The tech sector may be driving the economy where you least expect. Today, in collaboration with the Bay Area Council Economic Institute, or BACEI, Engine launches its first major research project, demonstrating the importance of technology and entrepreneurship across the American economy. We invite you to explore the data and see where innovation is happening.
Engine is San Francisco-based and we hear from people in business and government alike that startups and technology are centered in Silicon Valley, where a small network of innovators, investors, and entrepreneurs build the “new economy.” But in Engine’s effort to connect policymakers to entrepreneurs, we have worked with startups located across the country ranging from Kansas to Georgia to Michigan.
Our work with BACEI aims to tell the whole story. Using data from the Bureau of Labor Statistics and the National Establishment Time Series Database, BACEI calculations show that tech jobs and startups aren’t isolated. In fact, as BACEI economist Ian Hathaway told us last week, growth “is not only a ‘tech center’ phenomenon.” Communities including Dayton, Ohio and Troy, Michigan, and Columbia, South Carolina have experienced growth in technology employment exceeding 10 percent in 2011.
What BACEI observed:
- Since the dot-com bust, jobs in the high-tech sector have performed better than for the private sector as a whole.
- A minimum of 61% of counties had at least some high-tech jobs in 2011 — data limitations prevent a truer and larger estimate because data are suppressed in sparsely populated counties to protect the identity of individual companies. Estimates for many counties are not available.
- Metro areas with the fastest growing high-tech jobs are geographically and economically diverse.
- In 2009, more than 72% of counties had at least one new business establishment in the high-tech sector.
- High-tech startups have held relatively steady during the economic downturn, even while new business establishments across the entire private sector have declined.
Let’s unpack this a little bit. Based on Department of Labor definitions, technology industries are those that include a very high share of technical disciplines — those in science, technology, engineering, and mathematics fields (STEM). If you’ve been following Engine, you’ll know STEM employees play a critical role in startups and technology and that the need for STEM professionals has led to calls for new legislation to bolster startups.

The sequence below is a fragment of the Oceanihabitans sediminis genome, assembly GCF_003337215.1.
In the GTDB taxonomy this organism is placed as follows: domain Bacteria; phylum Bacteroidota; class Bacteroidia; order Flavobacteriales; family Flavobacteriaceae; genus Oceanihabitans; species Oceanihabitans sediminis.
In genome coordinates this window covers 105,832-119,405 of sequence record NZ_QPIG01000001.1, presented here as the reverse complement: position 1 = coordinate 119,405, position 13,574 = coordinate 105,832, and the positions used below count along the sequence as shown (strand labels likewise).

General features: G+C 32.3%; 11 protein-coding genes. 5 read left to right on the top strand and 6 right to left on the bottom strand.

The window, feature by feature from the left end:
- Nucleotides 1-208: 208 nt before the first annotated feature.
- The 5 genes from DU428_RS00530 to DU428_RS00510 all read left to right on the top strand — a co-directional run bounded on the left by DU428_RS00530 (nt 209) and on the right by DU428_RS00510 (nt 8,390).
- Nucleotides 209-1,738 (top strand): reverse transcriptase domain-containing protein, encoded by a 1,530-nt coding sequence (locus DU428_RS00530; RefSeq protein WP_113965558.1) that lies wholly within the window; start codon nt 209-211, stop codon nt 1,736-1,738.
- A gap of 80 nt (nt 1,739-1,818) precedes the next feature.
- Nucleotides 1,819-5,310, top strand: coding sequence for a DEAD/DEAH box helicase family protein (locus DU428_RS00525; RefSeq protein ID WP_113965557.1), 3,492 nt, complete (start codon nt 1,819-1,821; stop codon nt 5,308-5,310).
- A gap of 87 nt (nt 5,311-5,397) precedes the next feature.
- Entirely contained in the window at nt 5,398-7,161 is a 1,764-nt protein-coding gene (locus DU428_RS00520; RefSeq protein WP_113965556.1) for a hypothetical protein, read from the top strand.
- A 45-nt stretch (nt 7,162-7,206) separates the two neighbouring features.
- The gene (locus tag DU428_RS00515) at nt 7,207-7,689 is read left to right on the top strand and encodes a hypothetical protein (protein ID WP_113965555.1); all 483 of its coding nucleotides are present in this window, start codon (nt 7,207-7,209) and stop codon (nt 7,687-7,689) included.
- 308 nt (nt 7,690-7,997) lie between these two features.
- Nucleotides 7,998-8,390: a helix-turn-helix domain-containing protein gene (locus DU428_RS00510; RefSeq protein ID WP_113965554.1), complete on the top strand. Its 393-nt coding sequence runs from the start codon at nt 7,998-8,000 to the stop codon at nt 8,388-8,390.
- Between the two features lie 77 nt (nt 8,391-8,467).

Second, our data visualization tracks jobs in the private sector. This means we’re looking at all the jobs at companies in technology industries, not just workers with these professional skills. These industries include computer hardware, software, systems design, and information; high-technology communications and electronics equipment; internet publishing and web search portals; data hosting and processing services; pharmaceutical and medical manufacturing; aerospace manufacturing; architecture and engineering services; and research and development services. We aim to show that technology doesn’t just create jobs for engineers and computer scientists, but managers, designers, salespeople, and executives as well.
Finally, the startup data we track reflects new business establishments — first-year startups — in the same technology industries. This includes businesses across the board, including sole proprietorships that are not captured by Labor Department or Census Bureau data. It’s a broad net and captures a comprehensive picture of tech startup growth.
Our research aims to think critically about how technology, the internet, and entrepreneurship shape our economy. The first step is to dispel a few misconceptions about the location of tech jobs. Going forward, the analysis will provide insight into labor trends and their impact on public policy.
We want consumers, entrepreneurs, and policymakers to dive into the data — looking at their own backyard or at the national level — to gain a better understanding of how technology influences jobs. We think you might be surprised.